The Weekly Brief: Mexico


August 17, 2020 edition—Sempra’s hopes; Yucatán’s wind; and Talos’ optimism.




Last Week in a Minute or Less


Electric Power & Renewables. Yucatán has a new wind park; the Finance Ministry invests 61% more in power tariffs; and the Maya train will be 40% powered by electricity.


Natural Gas Mid-Downstream & LNG. Sempra trusts regasification disputes will not affect its LNG project; US natural gas exports to Mexico increased 10%; and AMLO is considering what to do with so much natural gas.


Liquid Fuels Mid-Downstream. Industry and businesses boost fuel demand; and fuel inventories are recovering with the new storage rule.


Oil & Gas Upstream. Talos remains optimistic about Mexico’s E&P; and Pemex will bet big on exploration.


Government & NGO. Inflation reached 3.62% in July; Fitch keeps CFE’s rating at BBB- and stable; and Coparmex warned about the need to respect energy investments.


Déjà vu all over again. Last week’s readers were particularly interested in Mexico’s energy reform risk (Natural Gas Intel – English) (Bloomberg – English); AMLO’s dialogue with the Supreme Court (El Financiero – Spanish); and Montoya’s job at the Conamer (El Financiero – Spanish).



Geopolitics & Trade


AmCham asked for certainty to make the most of the USMCA. The American Chamber of Commerce (AmCham) ratified Jorge Torres Aguilar as the head of the chamber. Torres asked for the USMCA ratification to be followed by public policy that provides certainty (El Economista – Spanish).


Trump’s aluminum tariffs threaten the USMCA… Although the USMCA has been in effect for just five weeks, the US has hit Canada with the re-imposition of 10% tariffs on aluminum after August 16 (The Hill – English). Although the US has the authority to impose tariffs concerning national security threats, in this instance the decision is questionable.


…and Canada plans a response. Canada’s vice minister Chrystia Freeland announced the imposition of duties for CAN$3.6bn to US imports, an answer to the US aluminum tax (El Financiero – Spanish). The duties could affect dozens of products such as washing machines, refrigerators, bicycles, tripods, or baseball bats.


Texas suspects the USMCA will not help fight the COVID-19 crisis. Despite the approval of the USMCA, the president and CEO of the Rio Grande Valley Partnership said the uncertainty behind the rising cases of COVID along both sides of the border make it a challenge to forecast additional investment (Texas Tribune – English).



Political Economy


Inflation reached 3.62% in July. The national index in July registered a 3.62% variation in the annual rate, the highest level since February (El Financiero – Spanish). Inflation remains in the target range set by Mexico’s central bank.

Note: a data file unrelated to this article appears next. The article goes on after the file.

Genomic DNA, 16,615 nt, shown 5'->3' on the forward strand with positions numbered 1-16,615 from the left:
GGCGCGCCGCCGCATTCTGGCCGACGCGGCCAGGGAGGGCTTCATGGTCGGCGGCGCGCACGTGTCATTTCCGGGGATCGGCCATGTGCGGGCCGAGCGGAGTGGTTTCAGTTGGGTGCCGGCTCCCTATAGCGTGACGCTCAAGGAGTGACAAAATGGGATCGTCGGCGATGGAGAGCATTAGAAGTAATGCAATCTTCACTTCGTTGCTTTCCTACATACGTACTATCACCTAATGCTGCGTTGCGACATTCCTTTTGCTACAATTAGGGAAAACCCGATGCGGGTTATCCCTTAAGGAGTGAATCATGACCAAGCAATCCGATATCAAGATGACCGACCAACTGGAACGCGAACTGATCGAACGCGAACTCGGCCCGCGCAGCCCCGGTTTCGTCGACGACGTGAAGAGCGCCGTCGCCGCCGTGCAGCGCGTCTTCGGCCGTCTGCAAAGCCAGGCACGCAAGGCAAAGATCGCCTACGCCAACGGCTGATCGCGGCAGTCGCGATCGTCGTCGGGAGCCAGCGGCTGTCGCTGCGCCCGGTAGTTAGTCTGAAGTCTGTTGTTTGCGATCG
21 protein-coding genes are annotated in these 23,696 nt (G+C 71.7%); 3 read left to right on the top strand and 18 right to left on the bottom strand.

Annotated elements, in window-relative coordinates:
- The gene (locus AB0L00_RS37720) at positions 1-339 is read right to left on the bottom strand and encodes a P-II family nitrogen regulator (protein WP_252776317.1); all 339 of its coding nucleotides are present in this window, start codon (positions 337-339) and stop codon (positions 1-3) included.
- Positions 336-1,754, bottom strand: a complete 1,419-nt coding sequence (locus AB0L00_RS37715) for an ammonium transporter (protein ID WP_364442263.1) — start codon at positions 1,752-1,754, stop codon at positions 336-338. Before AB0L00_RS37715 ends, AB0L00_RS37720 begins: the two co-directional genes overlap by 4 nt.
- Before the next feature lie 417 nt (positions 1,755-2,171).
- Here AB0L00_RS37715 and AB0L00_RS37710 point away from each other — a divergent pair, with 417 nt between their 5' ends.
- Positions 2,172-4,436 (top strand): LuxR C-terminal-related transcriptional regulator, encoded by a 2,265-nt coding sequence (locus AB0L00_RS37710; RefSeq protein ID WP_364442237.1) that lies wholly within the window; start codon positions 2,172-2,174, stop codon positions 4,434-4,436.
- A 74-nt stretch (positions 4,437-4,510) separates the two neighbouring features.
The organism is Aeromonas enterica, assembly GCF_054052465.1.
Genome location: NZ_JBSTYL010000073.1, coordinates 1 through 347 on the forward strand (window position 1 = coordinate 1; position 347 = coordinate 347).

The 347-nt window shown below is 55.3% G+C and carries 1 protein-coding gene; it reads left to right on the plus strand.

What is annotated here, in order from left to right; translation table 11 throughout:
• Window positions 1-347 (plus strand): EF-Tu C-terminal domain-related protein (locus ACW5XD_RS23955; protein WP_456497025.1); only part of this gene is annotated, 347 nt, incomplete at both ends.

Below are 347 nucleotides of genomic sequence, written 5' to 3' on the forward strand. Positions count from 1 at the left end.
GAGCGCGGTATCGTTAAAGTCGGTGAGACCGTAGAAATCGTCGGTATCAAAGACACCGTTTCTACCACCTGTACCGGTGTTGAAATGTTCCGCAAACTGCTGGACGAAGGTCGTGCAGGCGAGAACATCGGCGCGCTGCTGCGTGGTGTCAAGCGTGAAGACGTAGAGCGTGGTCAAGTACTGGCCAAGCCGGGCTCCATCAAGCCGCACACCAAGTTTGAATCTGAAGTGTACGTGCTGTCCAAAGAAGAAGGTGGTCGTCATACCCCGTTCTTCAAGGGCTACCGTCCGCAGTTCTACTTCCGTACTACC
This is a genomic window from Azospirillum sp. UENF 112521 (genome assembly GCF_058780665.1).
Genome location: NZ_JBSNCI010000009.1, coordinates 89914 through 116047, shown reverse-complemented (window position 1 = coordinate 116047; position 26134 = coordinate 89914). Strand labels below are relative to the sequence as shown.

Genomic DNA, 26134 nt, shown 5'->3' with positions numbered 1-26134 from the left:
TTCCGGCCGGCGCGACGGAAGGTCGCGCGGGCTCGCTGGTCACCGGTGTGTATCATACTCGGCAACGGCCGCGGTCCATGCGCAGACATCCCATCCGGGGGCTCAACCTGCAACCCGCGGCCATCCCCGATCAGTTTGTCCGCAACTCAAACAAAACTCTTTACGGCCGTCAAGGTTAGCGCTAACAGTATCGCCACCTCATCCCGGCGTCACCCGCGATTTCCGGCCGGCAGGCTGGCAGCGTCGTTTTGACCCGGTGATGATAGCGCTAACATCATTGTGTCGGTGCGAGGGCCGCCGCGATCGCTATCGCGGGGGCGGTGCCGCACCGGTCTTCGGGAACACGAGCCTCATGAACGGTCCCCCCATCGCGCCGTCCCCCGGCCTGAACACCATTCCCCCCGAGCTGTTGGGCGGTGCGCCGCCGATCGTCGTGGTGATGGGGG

FocusEconomics forecast a 9.3% GDP contraction. According to the information collected by FocusEconomics from different institutions, Mexico’s economic contraction could be between 8.5% and 9.3% due to COVID-19 impacts in the country (El Economista – Spanish). Among the 41 institutions surveyed, 13 forecast a GDP contraction of up to double digits.


HR Ratings warns that debt will reach 56.6% of the GDP. According to HR Ratings, Mexico’s debt as a share of GDP could increase by 10 points in 2020, considering the hit on economic activity due to the COVID-19 crisis and the impact of the peso depreciation (El Economista – Spanish).


Mexico’s industrial production fell 17.5%. Industrial production in Mexico recovered slightly in June with the economic opening, but analysts expect production to take time to reach pre-COVID-19 levels (El Financiero – Spanish).



Legal & Regulatory


AMLO is considering what to do with so much natural gas. President López Obrador is considering how to solve the issue of excessive natural gas in the country. Sempra’s offer to export gas to Asia and send gas to Central America are considered options (El Financiero – Spanish).


AMLO may not be able to fulfill his energy promises. According to Lourdes Melgar, former hydrocarbons deputy ministry, President López Obrador could make the same mistake made in the previous administration: promising things that cannot be achieved (El Financiero – Spanish). Among the measures are the halt in fuel price increases and the improvement in Pemex’s financial situation.


The Finance Ministry invests 61% more in power tariffs. The Finance Ministry increased by 61% the amount of resources devoted to CFE’s power tariffs subsidies (El Financiero – Spanish). In the first half of the year, CFE received MXN42bn from the government; in 2019, it was MXN26.4bn.


Coparmex warned about the need to respect energy investments. The Business Confederation of the Mexican Republic (Coparmex) warned that energy investments are protected by the USMCA and if the government tries to change the rules on US or Canadian companies, they could sue (El Economista – Spanish).